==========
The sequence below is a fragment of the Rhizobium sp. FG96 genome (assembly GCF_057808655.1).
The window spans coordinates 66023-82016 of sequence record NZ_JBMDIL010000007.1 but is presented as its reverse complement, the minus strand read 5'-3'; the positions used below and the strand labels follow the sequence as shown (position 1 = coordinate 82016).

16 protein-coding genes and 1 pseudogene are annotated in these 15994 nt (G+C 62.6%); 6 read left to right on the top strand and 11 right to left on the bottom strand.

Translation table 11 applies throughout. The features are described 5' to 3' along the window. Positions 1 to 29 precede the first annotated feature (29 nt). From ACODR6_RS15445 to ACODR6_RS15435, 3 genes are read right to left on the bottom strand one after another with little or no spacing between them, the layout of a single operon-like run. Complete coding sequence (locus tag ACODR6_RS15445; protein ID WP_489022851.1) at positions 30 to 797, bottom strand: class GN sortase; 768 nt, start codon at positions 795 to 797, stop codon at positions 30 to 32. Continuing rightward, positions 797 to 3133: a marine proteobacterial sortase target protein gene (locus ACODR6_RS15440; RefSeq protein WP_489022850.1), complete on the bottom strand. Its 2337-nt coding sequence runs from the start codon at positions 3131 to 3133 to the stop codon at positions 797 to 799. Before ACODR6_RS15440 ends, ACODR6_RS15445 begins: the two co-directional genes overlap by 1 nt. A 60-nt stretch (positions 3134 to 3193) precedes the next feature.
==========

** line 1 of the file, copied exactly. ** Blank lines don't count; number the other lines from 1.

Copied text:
The sequence below is a fragment of the Rhizobium sp. FG96 genome (assembly GCF_057808655.1).